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In focus: Altitude in Argentina

With a large proportion of Argentina’s vineyards planted at over 1,000m, and some as high as 3,000m, making wine in the country can be a challenge, but producers are using these high-altitude vines to their advantage.

Argentina’s vineyards are defined by their altitude. While in most Old World wine regions, 600 metres to 800m above sea level is considered high, in Argentina, altitude is measured on a completely different scale. A significant proportion of the country’s vines are grown at a height of well above 1,000m, with some vineyards as high as 3,300m.

This altitude is a key factor influencing the style of Argentine grapes, with high solar intensity matched by a high diurnal temperature range, allowing the grapes to maintain high levels of acidity. It is for this reason that in some areas of Mendoza, which is in effect an irrigated dessert, high quality sparkling wine grapes, usually requiring cool climates, can be grown.

Two regions in Argentina are particularly known for their extreme altitude: the Uco Valley, to the west of Mendoza; and the four northern provinces of Salta, Jujuy, Tucumán and Catamarca.

In the Uco Valley, which has altitudes of up to 2,200m in the sub-region of Gualtallary, Laura Principiano, agronomist at Familia Zuccardi, explains how the region’s altitudes and soils have led to a change in winemaking practices at the company. In 2010 things began to change, with the producer now shirking stainless steel in favour of concrete amphorae for fermentation.

“In the past our Chardonnay was different,” Principiano says. “But when we moved to the Uco Valley we sourced our grapes from different areas, and changed our methods in the winery. We altered our picking times, opting for an earlier harvest. In the past we used commercial yeasts and new barrels. Now we use natural yeast and old barrels.”

Manuel González, chief winemaker of Andeluna in the Tupungato district of the Uco Valley agrees. “We’re looking for less oak impact and more identity. In the past we used to work with many coopers, and we had 1,500 barrels. Now we only have 600. We’re moving to larger barrels, we’re buying a foudre, we have ceramic barrels and we have an amphora too. The idea is to work with oak but on balance and to respect the place.”

Belén Iacono, viticulturist at Catena Zapata’s Adrianna Vineyard in Gualtallary, is similarly emphatic about the differences that altitude can make. “Gualtallary is divided into three main areas and these can range from 3 to a 1 on the Winkler Index,” she says, the equivalent of the difference in temperature between Rioja in Spain and Champagne in France.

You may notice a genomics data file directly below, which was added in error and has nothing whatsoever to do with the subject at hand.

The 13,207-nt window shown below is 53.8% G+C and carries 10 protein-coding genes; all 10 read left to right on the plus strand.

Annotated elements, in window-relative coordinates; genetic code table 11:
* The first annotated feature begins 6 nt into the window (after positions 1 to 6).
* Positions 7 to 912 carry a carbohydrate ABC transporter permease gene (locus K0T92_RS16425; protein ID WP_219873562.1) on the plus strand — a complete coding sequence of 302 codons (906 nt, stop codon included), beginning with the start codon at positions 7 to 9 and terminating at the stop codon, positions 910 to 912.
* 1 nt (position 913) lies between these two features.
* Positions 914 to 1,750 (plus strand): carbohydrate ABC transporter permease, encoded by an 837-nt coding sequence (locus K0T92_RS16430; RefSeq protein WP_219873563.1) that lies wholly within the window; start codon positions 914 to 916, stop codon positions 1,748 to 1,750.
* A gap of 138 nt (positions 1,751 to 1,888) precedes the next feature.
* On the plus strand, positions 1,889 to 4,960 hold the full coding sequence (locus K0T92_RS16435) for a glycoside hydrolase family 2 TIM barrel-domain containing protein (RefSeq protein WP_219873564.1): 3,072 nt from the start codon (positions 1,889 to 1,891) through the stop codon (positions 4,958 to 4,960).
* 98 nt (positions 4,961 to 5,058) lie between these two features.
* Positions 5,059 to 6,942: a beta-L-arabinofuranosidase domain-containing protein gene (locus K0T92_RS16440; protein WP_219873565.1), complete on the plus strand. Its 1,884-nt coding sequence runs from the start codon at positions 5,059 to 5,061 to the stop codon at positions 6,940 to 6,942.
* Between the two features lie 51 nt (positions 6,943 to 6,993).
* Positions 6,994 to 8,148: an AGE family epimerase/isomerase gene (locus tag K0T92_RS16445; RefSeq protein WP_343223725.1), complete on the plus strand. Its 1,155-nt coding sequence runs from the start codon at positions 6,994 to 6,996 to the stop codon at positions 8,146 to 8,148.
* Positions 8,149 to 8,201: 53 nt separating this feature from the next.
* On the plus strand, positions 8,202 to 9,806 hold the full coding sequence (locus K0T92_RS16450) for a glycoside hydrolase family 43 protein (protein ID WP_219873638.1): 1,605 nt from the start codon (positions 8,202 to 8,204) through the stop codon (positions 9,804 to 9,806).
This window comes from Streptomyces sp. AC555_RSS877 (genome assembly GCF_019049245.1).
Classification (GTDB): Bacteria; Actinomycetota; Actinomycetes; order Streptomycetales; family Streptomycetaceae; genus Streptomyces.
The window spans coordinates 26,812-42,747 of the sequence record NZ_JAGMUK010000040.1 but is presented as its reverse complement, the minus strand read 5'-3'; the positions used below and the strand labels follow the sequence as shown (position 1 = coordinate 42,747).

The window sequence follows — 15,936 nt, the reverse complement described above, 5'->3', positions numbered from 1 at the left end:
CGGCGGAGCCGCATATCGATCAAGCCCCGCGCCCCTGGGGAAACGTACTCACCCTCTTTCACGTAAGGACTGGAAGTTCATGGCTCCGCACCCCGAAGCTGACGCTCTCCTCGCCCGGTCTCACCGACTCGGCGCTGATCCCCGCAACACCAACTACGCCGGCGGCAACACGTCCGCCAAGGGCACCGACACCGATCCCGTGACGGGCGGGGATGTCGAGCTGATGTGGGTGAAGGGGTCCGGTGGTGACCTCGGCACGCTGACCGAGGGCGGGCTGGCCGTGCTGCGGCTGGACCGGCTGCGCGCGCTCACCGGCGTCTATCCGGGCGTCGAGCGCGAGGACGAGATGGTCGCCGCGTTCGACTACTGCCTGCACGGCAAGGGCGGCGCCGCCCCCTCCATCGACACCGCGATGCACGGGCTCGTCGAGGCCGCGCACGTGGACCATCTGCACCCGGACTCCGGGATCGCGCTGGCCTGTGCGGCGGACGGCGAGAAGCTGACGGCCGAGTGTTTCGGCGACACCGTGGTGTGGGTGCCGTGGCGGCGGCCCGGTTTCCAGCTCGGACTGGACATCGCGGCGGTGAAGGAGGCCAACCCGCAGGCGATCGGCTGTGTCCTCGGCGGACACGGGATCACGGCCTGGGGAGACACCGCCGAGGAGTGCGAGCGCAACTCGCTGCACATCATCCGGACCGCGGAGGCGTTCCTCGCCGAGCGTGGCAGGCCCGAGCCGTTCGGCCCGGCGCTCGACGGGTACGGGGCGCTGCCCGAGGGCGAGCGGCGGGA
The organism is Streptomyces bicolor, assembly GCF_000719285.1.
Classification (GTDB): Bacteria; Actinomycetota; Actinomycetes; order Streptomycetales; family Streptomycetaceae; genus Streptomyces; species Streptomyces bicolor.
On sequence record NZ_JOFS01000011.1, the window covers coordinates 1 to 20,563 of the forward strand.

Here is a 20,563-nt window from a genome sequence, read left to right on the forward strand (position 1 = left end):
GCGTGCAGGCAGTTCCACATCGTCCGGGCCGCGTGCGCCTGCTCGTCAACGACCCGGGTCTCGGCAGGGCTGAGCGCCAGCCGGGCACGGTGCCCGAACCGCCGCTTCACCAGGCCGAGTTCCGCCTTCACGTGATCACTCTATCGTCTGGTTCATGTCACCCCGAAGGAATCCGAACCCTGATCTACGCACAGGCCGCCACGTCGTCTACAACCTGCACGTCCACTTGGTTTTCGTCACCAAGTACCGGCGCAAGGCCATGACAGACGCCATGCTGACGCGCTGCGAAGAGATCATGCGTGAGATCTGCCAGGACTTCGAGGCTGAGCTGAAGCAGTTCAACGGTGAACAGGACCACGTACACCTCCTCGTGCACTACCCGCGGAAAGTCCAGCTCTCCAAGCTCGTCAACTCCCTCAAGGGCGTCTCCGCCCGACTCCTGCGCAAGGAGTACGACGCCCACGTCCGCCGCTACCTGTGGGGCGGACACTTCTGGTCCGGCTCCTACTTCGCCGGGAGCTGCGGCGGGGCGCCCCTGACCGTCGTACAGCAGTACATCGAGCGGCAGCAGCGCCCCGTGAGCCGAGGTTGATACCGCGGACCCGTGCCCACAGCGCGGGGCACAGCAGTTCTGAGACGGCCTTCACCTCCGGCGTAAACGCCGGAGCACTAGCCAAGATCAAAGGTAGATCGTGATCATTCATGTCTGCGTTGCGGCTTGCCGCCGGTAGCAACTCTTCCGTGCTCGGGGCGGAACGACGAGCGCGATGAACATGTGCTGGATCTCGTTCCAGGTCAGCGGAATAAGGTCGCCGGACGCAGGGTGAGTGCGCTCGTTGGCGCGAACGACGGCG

The 75-hectare Adrianna Vineyard is planted between the altitudes of 1,400m and 1,500m. When the Catena family bought and planted the land in the 1990s it was only worth US$25 (£20) per hectare. It is now worth $140,000 for the same area. Altitude makes money.

Meanwhile, in the northern province of Salta, both the latitude and the altitude mean that producers must be selective about which grapes they grow, believes Lucía Romero, director of Bodega El Porvenir, based in Cafayate.

“We are never going to have varieties that are sensitive to the sun,” she says. “Our biggest issue is acidity and retaining it with the amount of sun that we get. That is why Tannat, with its naturally high acidity, works so well here. Salta can make powerful wines but if you monitor the vineyards and move your harvest dates forward, you can produce lighter styles with different fruit profiles.”

To reflect the extreme altitude, El Esteco, based in Salta and owned by Grupo Peñaflor, has released a wine called Blend de Extremos, combining grapes sourced from Cafayate, at 1,700m, and Chañar Punco in Catamarca, at 2,000m.

The deeply hued wine highlights the region’s typicity, believes Carolina Garicoche, head brand ambassador at Grupo Peñaflor.

“The wine was fermented with between 10% and 15% whole clusters,” she says. “A quarter of it spends 12 months in French oak, while the rest is aged in concrete tanks and stainless steel. We always aim to have balance in a region that naturally produces high sugar.”

Likewise, Grupo Colomé also aims to pay homage to grapes from different altitudes. CEO Matthieu Naef says: “Our first winery, Amalaya, is in Cafayate, and is 1,700m above sea level. Then it’s Colomé at 2,300m, followed by El Arenal at 2,700m and finally, after a half-hour drive 3,011m, Altura Maxima.

“The higher in altitude you go with the red grapes, the tougher the skins become and greater the concentration of sugars. It can be challenging having four altitudes, especially when it comes to harvest. We can start in February and we can go as late as May. But it’s the essence of what we do here.”

Another winery demonstrating what altitude can do is Bodega Agustín Lanús, which produces a line called Sunal, featuring grapes all sourced from above 2,100m.

The producer sources grapes from the provinces of Salta, Catamarca and Tucumán. “The difference between the altitude and the extreme altitude range is the deeper colour caused by the thicker grape skins,” says Gastón Silva. “At these altitudes we get half the yields that we do lower down in the Cafayate Valley.” Altitude, therefore, can have a defining influence on both the colour and the style of wine made in Argentina. Furthermore the sub-genre of ‘extreme altitude wines’ is developing in the Uco Valley and the northern regions.

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